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Legal Update

FCPA Corporate Enforcement Policy will apply to successor liability in mergers and acquisitions

13 September 2018
Tauil & Chequer Legal Update

In a recent speech during an Anti-Corruption Compliance event, held in Washington D.C., Deputy Assistant Attorney General Matthew S. Miner announced that the provisions from the FCPA Corporate Enforcement Policy, released in November 2017 and incorporated to the U.S. Attorneys Manual, will be applied to companies in the context of mergers and acquisitions.

Following the FCPA Corporate Enforcement Policy, successor companies that become aware of wrongdoing of acquired companies and voluntarily disclose the information to the Department of Justice, fully cooperate and properly remediate the detected misconduct, including establishing an effective compliance program, will be presumed eligible for a declination, subject to disgorgement, forfeiture or restitution of the gains resulting from the misconduct.

The application of the FCPA Corporate Enforcement Policy to companies subject to successor liability is intended to give more clarity to companies considering a corporate acquisition in circumstances presenting a risk of corruption. Previously, there was some guidance on this issue in the DOJ/SEC Resource Guide to the FCPA, but the provisions stated only the likelihood that the enforcement agencies would not pursue an action against the successor company that duly disclosed, remediated and cooperated with the government. As DAAG Miner explained, “there is a big difference between a theoretical outcome and one that is concrete and presumptively available”. 

This announcement was welcomed by Daniel Stein, anti-corruption & compliance partner in Mayer Brown's New York office and co-leader of the White Collar Defense & Compliance group, and his colleague Michel Sancovski, anti-corruption partner in the São Paulo office of Tauil & Chequer Advogados in Association with Mayer Brown.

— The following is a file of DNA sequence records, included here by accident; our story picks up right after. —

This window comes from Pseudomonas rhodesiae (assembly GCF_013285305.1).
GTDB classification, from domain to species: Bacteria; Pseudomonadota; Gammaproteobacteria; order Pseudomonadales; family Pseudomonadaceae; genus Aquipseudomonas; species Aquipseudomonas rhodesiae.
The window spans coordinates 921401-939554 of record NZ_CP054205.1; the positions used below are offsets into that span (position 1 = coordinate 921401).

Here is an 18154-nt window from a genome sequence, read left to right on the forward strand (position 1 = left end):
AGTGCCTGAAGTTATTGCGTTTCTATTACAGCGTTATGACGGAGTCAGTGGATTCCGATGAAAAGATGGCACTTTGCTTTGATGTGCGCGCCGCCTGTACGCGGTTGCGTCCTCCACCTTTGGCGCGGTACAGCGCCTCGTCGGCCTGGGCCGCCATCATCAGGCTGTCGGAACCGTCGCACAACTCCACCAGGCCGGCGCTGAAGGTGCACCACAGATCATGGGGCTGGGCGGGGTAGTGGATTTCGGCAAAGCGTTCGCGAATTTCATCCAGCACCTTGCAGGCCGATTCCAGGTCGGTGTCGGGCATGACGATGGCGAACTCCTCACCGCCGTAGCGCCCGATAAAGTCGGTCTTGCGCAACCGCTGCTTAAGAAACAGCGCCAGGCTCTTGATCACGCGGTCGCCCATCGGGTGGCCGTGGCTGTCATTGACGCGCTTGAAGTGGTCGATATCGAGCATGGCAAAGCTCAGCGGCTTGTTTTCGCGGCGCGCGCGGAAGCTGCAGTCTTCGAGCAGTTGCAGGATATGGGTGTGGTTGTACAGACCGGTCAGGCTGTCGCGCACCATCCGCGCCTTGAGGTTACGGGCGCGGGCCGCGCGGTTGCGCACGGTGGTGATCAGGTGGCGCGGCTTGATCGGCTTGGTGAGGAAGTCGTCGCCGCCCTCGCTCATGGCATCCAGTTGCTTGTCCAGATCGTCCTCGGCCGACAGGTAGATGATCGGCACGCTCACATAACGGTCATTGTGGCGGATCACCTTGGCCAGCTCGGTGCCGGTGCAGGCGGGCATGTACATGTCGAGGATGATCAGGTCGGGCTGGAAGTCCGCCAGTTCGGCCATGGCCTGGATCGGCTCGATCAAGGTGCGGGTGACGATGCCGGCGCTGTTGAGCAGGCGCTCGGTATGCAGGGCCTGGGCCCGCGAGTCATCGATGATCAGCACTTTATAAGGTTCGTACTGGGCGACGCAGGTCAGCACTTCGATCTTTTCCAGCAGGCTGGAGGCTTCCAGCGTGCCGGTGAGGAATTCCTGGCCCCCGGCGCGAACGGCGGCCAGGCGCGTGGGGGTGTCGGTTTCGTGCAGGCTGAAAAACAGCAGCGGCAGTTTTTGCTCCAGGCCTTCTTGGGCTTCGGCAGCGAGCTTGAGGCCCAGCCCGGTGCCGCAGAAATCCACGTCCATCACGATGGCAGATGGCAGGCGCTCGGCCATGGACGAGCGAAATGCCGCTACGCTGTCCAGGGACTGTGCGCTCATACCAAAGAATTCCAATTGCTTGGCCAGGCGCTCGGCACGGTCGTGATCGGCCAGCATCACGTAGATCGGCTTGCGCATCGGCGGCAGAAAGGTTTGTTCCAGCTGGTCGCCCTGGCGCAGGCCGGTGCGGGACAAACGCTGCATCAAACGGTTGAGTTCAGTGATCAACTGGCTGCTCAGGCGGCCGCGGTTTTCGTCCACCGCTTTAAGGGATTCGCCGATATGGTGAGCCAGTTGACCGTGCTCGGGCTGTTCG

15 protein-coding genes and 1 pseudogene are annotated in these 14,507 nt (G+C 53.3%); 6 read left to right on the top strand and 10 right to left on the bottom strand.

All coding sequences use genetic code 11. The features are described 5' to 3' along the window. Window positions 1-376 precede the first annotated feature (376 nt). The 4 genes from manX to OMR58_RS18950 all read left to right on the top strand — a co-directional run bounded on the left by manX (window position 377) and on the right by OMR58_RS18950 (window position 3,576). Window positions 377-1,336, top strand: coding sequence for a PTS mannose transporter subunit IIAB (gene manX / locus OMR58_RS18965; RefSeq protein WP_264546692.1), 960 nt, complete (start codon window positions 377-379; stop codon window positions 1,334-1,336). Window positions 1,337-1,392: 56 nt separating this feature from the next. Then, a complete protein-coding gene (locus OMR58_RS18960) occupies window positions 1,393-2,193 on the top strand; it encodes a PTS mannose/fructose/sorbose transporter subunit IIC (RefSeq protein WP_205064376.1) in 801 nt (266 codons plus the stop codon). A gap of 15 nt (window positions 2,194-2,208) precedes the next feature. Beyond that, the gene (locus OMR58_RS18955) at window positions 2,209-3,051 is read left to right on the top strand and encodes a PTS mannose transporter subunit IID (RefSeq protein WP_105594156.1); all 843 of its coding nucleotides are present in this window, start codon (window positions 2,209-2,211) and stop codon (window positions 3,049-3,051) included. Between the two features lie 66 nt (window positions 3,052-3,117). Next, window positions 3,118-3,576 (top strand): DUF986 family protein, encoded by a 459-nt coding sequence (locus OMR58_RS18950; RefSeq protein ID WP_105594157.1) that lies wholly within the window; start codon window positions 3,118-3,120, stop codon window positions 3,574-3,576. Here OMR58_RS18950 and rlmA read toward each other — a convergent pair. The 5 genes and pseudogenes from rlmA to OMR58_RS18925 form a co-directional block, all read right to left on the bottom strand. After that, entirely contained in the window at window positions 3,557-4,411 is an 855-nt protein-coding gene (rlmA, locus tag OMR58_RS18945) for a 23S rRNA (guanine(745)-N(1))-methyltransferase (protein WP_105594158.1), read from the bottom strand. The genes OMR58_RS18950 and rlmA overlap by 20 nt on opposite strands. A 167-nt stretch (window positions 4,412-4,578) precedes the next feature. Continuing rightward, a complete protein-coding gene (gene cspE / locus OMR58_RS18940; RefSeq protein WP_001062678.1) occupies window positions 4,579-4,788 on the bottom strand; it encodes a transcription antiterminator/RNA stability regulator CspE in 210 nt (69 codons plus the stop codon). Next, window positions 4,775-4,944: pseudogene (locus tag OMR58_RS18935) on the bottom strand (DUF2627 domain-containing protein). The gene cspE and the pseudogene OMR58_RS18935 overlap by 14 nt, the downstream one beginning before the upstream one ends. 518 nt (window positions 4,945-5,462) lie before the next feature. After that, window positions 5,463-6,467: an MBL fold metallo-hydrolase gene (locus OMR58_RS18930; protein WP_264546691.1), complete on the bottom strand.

Mr. Stein said “Businesses looking to conduct strategic transactions in areas involving a high risk of corruption have long struggled with how to manage and mitigate those risks.  The new DOJ policy will go a long way towards helping companies in these situations”.

Michel Sancovski added “it reinforces the importance of adequate and complete anti-corruption and compliance due diligence in the context of mergers and acquisitions as a protection for a compliant acquiring company, particularly in transactions in high risk markets”.

Provisions on successor liability for corruption issues are also found in Brazil in the Clean Company Act (Law n. 12,846/2013), also known as the Anti-Corruption Law. The Brazilian law demands the successor company to pay the fine and to indemnify all damages caused by the acquired company, limited to the amount of the property transferred, but exempts the successor of all other sanctions included in the law for the misconducts prior to the acquisition. However, this protection is not applied when there is proved simulation or fraud.

With offices across the world and global white collar crime and anti-corruption & compliance practices, including the United States, Brazil, the United Kingdom, France, and Hong Kong, Mayer Brown is uniquely placed to assist clients who have national and international bribery and corruption concerns.

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